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M1 Garand

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M1garand
M1 Garand
Country of origin

United States

Manufacturer(s)

Springfield Armory, Springfield Armory Inc

Designer(s)

John C. Garand

Year(s) designed

1928

Production began

1936

Production ended

1959

Weapon type

Semi-Automatic Rifle

Caliber

.30-06 Springfield, 7.62x51mm NATO

Action

Gas operated, rotating bolt

Overall length

43.5 inches

Barrel length

24 inches

Weight empty

4.32 kg

Magazine/Cylinder capacity

non-detachable, En-Bloc only, 8 rounds

Cyclic rate

Semi-Automatic

Maximum effective range

440 yards


The M1 Garand Semi-Automatic Rifle was the standard weapon of U.S. infantry soldiers from 1936–1957. It is a semi-automatic rifle, self loading shoulder weapon fed by an en-bloc clip that holds eight .30-06 Springfield rifle cartridges. The Garand has a muzzle velocity of 865 meters per second (2,837 feet per second) and an effective range of 550 meters (600 yd).

HistoryEdit

The story of the first semi-automatic rifle ever widely-adopted as a standard military arm began after the start of the First World War, when the inventor John C. Garand (a Canadian, then living in USA) began to develop a semi-automatic (or self-loading) rifle. He worked at the government-owned Springfield Armory and during the 1920s and early 1930 developed a number of designs. The first prototypes from 1919 to 1924 were built using the unusual primer actuated blowback which worked well, but due to the then new progressive burning propellant this system was unsuitable for a military rifle, so he switched to the more common gas-operated system. He filed a patent for his semiautomatic, gas operated, clip-fed rifle in 1930, and received an US patent for his design late in 1932. This rifle was built around the then-experimental .276 caliber (7mm) cartridge.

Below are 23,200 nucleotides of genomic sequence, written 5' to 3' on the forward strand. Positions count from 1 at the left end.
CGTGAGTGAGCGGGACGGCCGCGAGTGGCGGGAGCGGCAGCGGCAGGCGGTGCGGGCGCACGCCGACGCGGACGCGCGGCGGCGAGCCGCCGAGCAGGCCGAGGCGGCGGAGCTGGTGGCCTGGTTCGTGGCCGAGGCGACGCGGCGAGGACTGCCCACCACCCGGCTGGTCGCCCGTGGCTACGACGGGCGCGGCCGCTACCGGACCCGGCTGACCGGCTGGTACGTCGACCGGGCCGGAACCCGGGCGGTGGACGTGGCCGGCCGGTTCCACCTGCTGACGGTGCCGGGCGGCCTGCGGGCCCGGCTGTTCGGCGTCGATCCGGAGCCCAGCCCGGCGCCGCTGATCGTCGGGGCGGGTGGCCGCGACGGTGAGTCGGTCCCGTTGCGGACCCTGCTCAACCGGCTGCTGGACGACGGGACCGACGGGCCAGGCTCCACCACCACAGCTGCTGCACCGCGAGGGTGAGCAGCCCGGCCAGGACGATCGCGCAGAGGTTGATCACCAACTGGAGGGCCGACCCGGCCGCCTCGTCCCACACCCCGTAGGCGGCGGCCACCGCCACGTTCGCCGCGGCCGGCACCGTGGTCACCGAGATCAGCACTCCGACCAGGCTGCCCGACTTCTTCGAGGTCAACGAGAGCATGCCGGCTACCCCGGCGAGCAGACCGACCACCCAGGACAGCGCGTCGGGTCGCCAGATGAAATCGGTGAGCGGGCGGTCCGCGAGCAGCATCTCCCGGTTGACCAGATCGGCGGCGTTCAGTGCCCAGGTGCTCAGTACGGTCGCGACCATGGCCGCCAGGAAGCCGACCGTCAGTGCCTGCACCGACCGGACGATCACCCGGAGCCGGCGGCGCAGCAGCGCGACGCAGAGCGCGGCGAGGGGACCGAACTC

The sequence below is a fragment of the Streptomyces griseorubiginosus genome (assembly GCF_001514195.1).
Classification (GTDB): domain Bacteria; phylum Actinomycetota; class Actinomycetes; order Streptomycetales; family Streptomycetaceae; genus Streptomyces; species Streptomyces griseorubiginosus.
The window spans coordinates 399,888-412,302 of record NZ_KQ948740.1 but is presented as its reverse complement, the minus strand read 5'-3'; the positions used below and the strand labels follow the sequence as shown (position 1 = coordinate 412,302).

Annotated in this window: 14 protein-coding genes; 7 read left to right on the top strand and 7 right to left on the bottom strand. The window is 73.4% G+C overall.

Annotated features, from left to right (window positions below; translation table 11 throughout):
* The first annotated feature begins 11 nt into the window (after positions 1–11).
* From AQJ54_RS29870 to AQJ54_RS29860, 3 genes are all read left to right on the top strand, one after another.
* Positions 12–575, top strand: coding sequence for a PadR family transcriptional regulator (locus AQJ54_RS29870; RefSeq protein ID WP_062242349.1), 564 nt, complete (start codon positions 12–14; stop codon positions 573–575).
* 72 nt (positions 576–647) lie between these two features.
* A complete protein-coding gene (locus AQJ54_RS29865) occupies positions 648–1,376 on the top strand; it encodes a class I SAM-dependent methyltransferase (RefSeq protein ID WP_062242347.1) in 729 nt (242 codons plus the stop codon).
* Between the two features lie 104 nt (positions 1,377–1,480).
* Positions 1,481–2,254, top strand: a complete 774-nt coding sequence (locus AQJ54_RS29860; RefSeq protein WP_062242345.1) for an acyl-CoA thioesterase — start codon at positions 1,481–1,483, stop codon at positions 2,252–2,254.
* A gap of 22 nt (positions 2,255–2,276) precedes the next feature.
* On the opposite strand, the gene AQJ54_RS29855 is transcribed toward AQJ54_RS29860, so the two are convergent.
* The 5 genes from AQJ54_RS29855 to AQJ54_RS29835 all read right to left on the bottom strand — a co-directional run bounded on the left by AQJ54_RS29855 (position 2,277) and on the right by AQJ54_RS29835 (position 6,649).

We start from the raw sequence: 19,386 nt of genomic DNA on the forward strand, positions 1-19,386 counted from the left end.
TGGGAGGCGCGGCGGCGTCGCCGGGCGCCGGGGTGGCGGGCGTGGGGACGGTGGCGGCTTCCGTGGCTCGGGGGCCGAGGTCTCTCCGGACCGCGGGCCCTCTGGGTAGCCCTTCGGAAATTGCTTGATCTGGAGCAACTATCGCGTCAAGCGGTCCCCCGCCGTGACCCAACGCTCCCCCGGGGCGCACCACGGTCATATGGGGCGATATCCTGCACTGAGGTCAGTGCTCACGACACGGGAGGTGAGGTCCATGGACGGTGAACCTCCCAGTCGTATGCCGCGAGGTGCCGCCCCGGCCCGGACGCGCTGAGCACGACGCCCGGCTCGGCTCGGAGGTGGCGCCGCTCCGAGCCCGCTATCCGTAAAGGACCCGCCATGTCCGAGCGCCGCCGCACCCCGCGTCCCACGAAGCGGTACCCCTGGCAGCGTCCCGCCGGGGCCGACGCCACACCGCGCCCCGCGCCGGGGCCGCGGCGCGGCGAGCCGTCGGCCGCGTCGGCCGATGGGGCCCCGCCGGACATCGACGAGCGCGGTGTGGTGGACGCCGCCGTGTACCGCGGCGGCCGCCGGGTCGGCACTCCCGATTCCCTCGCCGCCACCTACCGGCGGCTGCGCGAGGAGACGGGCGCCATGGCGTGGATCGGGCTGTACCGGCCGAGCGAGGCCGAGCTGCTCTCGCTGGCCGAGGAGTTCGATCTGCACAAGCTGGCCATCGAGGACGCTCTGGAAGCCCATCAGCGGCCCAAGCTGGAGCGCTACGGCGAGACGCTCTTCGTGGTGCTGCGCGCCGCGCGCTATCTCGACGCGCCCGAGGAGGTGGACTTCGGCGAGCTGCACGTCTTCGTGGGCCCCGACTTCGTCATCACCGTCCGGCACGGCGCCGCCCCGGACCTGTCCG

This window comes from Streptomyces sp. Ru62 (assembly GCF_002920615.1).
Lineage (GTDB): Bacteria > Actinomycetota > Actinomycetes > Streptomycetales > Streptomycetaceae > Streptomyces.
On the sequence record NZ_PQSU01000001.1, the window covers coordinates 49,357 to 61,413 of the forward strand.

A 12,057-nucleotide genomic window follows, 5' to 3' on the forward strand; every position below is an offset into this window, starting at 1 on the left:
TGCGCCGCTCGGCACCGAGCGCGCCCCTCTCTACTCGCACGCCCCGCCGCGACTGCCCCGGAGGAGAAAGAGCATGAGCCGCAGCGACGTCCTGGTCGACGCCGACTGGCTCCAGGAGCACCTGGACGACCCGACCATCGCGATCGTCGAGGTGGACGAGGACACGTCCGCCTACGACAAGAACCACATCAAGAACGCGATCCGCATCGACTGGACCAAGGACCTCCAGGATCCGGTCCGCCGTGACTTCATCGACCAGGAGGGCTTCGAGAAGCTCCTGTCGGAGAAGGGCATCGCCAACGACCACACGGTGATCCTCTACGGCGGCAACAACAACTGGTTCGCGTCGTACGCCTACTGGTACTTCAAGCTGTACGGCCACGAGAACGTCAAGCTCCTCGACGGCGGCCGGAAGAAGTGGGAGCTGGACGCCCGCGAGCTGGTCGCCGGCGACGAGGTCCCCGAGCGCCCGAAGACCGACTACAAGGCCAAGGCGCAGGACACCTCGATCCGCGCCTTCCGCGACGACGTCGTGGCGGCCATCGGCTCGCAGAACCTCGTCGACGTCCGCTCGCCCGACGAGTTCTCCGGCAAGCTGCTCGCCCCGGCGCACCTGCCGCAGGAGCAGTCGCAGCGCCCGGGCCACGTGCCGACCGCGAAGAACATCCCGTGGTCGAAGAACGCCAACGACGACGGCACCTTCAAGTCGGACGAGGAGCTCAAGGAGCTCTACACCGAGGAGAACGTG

At the same time, his rifle was tested by the US Military against its main competitor, a .276 caliber Pedersen rifle, and was eventually recommended for adoption by US Army in early 1932. Shortly after, US general MacArthur stated that the US Military should stick to the old .30-06 cartridge. Foreseeing that, Garand already had a variation of his design chambered for 30-06. Finally, at the 6th of January, 1936, the Garand rifle was adopted by the US Army as the "rifle, .30 caliber, M1". Early issue rifles, however, showed quite poor characteristics, jamming much too often for a decent military arm: as a result, a lot of noise was raised that eventually reached the US Congress. In 1939, a major redesign was ordered, and Garand quickly redesigned the gas port system, which greatly improved the reliability. Almost all M1 rifles of the early issue were quickly rebuilt to adopt a new gas system, so very few "original" M1 Garand rifles survives to present days, and those that do are extremely expensive collectors items.

When the USA entered World War II, the mass production of the M1 rifles was set at the Springfield Armory and at the Winchester Armory. During the war, both companies built about 4 million M1 rifles, making the M1 Garand the most widely used semi-automatic rifle of World War II. During the war, the M1 Garand proved itself as a reliable and powerful weapon.

There were minor attempts to improve it during the war, but these did not leave experimental stages, except for two sniper modifications, M1C and M1D. Both were approved for service in 1945 and both featured a telescope sight which was off-set to the left due to the top-loading feature of the M1. After the end of World War II, the production of the M1 in the USA was stopped, and some rifles and also licenses to build it were sold to other countries, such as Italy and Denmark. With the outbreak of the Korean war in 1950, the production of the M1 for US forces was resumed early in 1952. Rifles were manufactured at Springfield Armory, and also at Harrington & Richardson Company (H&R) and International Harvester Company. Those companies manufactured M1s until 1955, and Springfield Armory produced the Garand until 1957.